I try to make the best of it by reminding myself that I'm here for Interbike, which is kind of cool. Today we attended the Dirt Demos, out at Boulder City. The high temperature was 102, with a constant 20 mph wind that steadily cranked up past 30 mph as the afternoon wore on. Shade is just a bad joke here in the sun-baked valley. I sucked down my two liters of water within about an hour and went on to down two big le…

Return to Mount Borah

I think everyone needs a nemesis mountain. A mountain that has gotten the better of you at some point ... a mountain that drug you down to the base of your weaknesses, scraped away the shallow facade of your identity and exposed those deeper cracks in your soul, the ones you hope you never have to peer into. But after this happens, and you survive it, you want to go back, again and again, just to see whether those cracks have filled in. For me, this mountain is Mount Borah.

It's the highest peak in Idaho. 12,662 feet. It used to be seven feet shorter, but in 1983 a powerful earthquake thrust this massive mound of rock even higher into the sky. I didn't mean for it to become my nemesis mountain. I discovered it by accident, in July 2001, as my friend and I were making our way home from a two-month road trip across America. While we were driving down Highway 93 in central Idaho, we came across a sign that said "Borah Peak Access Road." And in the way we made most of o…

Good ol' Monkey

I have a confession to make. I don’t really enjoy being the owner of five bicycles. They’re large. They’re cumbersome. They take up a lot of space in a one-bedroom apartment. And, most irksome of all, they all require a lot of maintenance. It’s like having five dogs, when really one is all the pet you need. Five will pull a sled more effectively than one — and my five bikes all have a particular function that I *Can Not Live Without.* But, like dogs, at home they just crowd you in and require a lot of care.

I own a touring bike that hasn’t been without some kind of mechanical problem since 2006. Right now, it has a broken brake lever, a sticky headset and both derailleurs in need of replacement. The broken brake lever prevents me from riding it, but I have been reluctant to pour any more money into new parts, because I just had a bunch of stuff repaired earlier this spring, and still more stuff before that, and I had the wheels rebuilt before that, and this was only a ~$500 bike to beg…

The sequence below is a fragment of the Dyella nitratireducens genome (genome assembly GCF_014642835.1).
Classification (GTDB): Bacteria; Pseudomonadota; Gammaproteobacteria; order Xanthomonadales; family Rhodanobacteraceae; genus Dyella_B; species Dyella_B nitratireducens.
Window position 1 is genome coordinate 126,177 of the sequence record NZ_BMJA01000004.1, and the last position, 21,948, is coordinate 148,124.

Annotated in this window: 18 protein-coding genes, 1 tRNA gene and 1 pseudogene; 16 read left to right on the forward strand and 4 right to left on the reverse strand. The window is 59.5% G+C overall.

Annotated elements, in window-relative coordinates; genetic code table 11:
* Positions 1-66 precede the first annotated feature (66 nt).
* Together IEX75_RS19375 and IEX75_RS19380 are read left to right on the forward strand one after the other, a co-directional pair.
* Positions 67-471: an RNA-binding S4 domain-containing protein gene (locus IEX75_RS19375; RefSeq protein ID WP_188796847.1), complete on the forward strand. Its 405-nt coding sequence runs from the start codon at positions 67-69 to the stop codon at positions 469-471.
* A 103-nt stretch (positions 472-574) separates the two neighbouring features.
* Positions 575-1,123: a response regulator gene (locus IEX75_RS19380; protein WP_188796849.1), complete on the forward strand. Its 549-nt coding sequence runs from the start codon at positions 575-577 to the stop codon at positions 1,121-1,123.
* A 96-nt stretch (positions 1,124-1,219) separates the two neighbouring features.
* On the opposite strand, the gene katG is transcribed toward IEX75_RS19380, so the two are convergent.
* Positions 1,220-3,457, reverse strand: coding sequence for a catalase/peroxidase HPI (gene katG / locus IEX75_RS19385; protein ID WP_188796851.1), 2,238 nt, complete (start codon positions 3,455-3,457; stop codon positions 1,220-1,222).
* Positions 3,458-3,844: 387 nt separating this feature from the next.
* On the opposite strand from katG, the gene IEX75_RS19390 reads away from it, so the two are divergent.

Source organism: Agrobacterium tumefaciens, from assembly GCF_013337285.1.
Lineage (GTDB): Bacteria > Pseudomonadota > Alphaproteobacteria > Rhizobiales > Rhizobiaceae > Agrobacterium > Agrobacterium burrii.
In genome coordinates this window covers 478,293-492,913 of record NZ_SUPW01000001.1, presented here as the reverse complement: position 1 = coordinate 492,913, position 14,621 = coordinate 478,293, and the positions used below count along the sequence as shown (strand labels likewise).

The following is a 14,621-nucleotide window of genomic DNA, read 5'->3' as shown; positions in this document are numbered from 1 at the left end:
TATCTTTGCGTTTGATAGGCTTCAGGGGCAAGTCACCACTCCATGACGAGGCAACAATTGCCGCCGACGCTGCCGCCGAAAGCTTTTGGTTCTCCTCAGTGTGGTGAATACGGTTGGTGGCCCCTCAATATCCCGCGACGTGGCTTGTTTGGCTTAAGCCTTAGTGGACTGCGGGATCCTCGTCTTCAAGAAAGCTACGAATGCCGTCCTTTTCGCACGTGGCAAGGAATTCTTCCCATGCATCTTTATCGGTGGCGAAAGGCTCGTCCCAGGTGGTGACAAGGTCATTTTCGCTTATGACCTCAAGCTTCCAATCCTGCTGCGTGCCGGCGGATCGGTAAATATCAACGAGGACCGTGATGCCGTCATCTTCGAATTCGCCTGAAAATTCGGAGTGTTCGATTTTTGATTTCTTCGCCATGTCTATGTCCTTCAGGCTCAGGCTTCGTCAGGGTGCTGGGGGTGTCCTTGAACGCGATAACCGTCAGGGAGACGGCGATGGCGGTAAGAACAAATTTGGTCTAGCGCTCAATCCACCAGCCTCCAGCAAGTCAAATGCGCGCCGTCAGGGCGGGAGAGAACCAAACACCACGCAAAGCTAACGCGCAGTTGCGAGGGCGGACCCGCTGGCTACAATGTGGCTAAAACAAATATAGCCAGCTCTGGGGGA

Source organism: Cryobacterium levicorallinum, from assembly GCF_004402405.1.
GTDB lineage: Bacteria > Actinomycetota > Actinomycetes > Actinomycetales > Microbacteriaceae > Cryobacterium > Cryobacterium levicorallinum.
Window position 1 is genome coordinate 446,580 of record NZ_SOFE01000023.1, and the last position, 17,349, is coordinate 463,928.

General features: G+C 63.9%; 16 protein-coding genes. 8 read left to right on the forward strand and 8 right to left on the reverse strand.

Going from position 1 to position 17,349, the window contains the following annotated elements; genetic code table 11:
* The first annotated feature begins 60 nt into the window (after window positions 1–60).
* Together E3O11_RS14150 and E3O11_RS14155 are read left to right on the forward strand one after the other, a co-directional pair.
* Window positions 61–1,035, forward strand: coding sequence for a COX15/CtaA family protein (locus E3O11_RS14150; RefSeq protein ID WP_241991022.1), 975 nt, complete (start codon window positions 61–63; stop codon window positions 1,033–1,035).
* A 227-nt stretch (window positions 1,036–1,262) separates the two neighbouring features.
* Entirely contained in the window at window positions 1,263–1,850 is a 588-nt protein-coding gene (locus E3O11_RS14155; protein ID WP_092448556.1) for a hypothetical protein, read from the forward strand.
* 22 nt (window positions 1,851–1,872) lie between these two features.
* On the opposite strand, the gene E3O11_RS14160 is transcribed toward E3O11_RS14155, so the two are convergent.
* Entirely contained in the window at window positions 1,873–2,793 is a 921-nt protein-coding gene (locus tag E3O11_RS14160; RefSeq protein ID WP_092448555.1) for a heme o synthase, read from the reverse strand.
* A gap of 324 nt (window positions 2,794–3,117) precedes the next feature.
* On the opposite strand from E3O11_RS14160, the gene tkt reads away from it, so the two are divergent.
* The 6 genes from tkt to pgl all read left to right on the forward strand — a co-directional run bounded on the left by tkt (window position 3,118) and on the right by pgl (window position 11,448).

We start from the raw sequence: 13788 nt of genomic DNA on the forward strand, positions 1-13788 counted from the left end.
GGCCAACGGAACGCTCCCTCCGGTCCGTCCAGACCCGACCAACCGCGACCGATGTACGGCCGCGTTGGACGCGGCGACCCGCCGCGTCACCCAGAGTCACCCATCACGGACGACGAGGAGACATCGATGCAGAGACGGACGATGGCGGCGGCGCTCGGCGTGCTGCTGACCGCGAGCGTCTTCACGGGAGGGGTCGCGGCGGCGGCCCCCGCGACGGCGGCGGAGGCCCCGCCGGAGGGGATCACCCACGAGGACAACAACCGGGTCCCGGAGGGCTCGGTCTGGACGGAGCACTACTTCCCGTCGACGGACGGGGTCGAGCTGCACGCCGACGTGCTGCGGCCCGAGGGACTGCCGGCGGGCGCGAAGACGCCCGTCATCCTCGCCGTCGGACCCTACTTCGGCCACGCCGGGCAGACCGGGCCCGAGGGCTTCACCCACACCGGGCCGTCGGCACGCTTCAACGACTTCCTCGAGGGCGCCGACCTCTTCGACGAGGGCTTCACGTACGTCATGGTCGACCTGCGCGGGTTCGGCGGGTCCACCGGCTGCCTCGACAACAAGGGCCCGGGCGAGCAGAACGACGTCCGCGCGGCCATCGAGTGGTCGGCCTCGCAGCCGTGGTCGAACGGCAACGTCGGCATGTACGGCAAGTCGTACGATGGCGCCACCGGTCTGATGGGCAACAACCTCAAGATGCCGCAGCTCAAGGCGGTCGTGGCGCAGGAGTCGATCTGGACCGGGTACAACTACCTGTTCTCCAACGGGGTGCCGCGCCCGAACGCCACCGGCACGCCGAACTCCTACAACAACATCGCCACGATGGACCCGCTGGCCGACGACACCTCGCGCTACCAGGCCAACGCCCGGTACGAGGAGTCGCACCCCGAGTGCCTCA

Evening ride

Sometimes I like to go for a solo ride. A purposeful solo ride. One where I’m all but certain to not see a single other human being, even by fluke or chance. Such was my mood Tuesday night. I had planned to join the Dirt Girls for their weekly singletrack jaunt, but my ankle was feeling extra tender and I was feeling extra de-motivated. I didn’t want to risk hike-a-bike or anything even steep enough to necessitate out-of-the-saddle pedaling. I opted for a quick trip to the store and maybe a logging road spin … something mellow but high in the mountains … above the flow of traffic and beyond the frenzy to capture every fleeting hour of the fading summer … somewhere alone.

I started at Snowbowl, ducked under the gate, and turned ginger rotations up the gravel road. The air at 5,000 feet was already steeped in the complex aroma of autumn — sweet with decaying leaves and berries, bitter with smoke and dust. I babied my ankle until I forgot about it, just as the grade steepened, and I rose …

The reality of running

My friend Danni turned me on to a blog called “Hyperbole and a Half,” where a cartoonist combines MS Paint-type drawings with witty commentary to describe real-world situations. There’s a particular post that cycles through my mind every time I embark on an adventure or workout, called “Expectations versus Reality.” “This discrepancy between the way I imagine things unfolding and how they actually happen is most dramatic when I overestimate my ability to perform a pointless feat of athleticism,” she writes.

So on Monday evening, I went for a run. I need to preface this story with a couple of qualifiers. First of all, I am purposely training to run right now. I have a couple of fall and winter goals that may include pacing an ultrarun if all goes well. So while there will still be much bike riding in my future, with the possible exception of riding Pugsley in the Susitna 100 and/or White Mountains 100, my winter events may center around running. Because of this, I feel strong motivation…